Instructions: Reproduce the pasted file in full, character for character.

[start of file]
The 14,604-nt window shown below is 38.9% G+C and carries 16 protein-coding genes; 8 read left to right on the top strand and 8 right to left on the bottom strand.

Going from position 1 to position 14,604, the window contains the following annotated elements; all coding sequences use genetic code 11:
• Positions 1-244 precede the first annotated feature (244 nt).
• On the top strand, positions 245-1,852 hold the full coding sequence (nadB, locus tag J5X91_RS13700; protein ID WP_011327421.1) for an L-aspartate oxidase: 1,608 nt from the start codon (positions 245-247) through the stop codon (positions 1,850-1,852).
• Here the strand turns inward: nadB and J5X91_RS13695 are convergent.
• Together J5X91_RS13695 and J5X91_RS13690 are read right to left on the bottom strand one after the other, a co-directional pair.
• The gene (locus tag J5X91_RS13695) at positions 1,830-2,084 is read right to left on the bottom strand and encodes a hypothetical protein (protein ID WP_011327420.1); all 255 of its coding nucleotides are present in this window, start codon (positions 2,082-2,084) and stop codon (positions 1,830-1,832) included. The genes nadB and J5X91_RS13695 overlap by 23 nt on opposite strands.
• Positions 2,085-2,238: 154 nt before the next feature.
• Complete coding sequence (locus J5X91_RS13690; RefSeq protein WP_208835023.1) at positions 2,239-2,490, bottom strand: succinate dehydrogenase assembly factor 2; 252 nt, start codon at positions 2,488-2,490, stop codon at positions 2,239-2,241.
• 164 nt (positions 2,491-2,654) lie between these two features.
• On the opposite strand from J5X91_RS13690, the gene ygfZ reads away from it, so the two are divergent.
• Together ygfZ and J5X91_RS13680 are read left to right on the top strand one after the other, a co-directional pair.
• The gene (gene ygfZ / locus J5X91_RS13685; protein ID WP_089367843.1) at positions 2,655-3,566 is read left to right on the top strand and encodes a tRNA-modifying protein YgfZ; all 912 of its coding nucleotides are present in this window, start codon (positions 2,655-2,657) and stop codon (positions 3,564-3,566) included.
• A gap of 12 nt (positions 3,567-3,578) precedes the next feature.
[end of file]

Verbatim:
The 14,604-nt window shown below is 38.9% G+C and carries 16 protein-coding genes; 8 read left to right on the top strand and 8 right to left on the bottom strand.

Going from position 1 to position 14,604, the window contains the following annotated elements; all coding sequences use genetic code 11:
• Positions 1-244 precede the first annotated feature (244 nt).
• On the top strand, positions 245-1,852 hold the full coding sequence (nadB, locus tag J5X91_RS13700; protein ID WP_011327421.1) for an L-aspartate oxidase: 1,608 nt from the start codon (positions 245-247) through the stop codon (positions 1,850-1,852).
• Here the strand turns inward: nadB and J5X91_RS13695 are convergent.
• Together J5X91_RS13695 and J5X91_RS13690 are read right to left on the bottom strand one after the other, a co-directional pair.
• The gene (locus tag J5X91_RS13695) at positions 1,830-2,084 is read right to left on the bottom strand and encodes a hypothetical protein (protein ID WP_011327420.1); all 255 of its coding nucleotides are present in this window, start codon (positions 2,082-2,084) and stop codon (positions 1,830-1,832) included. The genes nadB and J5X91_RS13695 overlap by 23 nt on opposite strands.
• Positions 2,085-2,238: 154 nt before the next feature.
• Complete coding sequence (locus J5X91_RS13690; RefSeq protein WP_208835023.1) at positions 2,239-2,490, bottom strand: succinate dehydrogenase assembly factor 2; 252 nt, start codon at positions 2,488-2,490, stop codon at positions 2,239-2,241.
• 164 nt (positions 2,491-2,654) lie between these two features.
• On the opposite strand from J5X91_RS13690, the gene ygfZ reads away from it, so the two are divergent.
• Together ygfZ and J5X91_RS13680 are read left to right on the top strand one after the other, a co-directional pair.
• The gene (gene ygfZ / locus J5X91_RS13685; protein ID WP_089367843.1) at positions 2,655-3,566 is read left to right on the top strand and encodes a tRNA-modifying protein YgfZ; all 912 of its coding nucleotides are present in this window, start codon (positions 2,655-2,657) and stop codon (positions 3,564-3,566) included.
• A gap of 12 nt (positions 3,567-3,578) precedes the next feature.